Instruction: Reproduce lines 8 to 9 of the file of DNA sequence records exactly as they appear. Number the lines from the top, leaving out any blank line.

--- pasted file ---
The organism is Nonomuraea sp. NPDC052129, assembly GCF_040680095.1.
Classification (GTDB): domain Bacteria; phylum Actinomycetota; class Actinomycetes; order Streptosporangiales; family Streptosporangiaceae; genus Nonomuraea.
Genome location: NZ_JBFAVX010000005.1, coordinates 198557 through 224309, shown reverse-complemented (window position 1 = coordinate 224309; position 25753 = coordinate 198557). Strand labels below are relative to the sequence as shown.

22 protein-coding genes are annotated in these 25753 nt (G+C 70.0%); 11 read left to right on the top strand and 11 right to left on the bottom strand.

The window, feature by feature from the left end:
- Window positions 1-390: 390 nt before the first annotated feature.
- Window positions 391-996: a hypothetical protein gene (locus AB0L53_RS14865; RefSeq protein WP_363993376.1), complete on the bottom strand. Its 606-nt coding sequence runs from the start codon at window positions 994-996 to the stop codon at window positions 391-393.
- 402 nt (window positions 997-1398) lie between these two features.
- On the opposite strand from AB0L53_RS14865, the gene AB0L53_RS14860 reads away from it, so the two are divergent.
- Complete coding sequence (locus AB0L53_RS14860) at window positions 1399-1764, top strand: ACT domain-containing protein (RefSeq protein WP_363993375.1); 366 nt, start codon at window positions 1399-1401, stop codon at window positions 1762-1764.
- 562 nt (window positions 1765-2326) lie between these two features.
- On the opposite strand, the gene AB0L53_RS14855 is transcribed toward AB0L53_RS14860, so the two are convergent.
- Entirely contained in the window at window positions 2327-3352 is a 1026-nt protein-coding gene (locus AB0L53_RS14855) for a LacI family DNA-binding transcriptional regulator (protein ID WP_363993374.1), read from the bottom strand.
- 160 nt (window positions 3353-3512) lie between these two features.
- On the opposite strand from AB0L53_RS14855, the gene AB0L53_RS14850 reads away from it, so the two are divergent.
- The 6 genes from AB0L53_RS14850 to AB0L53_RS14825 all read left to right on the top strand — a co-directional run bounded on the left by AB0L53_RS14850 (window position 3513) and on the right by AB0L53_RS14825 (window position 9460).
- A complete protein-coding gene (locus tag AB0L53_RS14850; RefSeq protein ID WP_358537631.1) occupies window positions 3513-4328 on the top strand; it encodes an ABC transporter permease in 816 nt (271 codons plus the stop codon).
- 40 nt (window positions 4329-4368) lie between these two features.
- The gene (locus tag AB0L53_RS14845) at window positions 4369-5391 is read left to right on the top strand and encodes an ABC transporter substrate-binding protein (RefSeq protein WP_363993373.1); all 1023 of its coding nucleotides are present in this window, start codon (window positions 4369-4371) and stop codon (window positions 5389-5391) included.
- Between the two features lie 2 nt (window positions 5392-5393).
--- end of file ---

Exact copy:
- 402 nt (window positions 997-1398) lie between these two features.
- On the opposite strand from AB0L53_RS14865, the gene AB0L53_RS14860 reads away from it, so the two are divergent.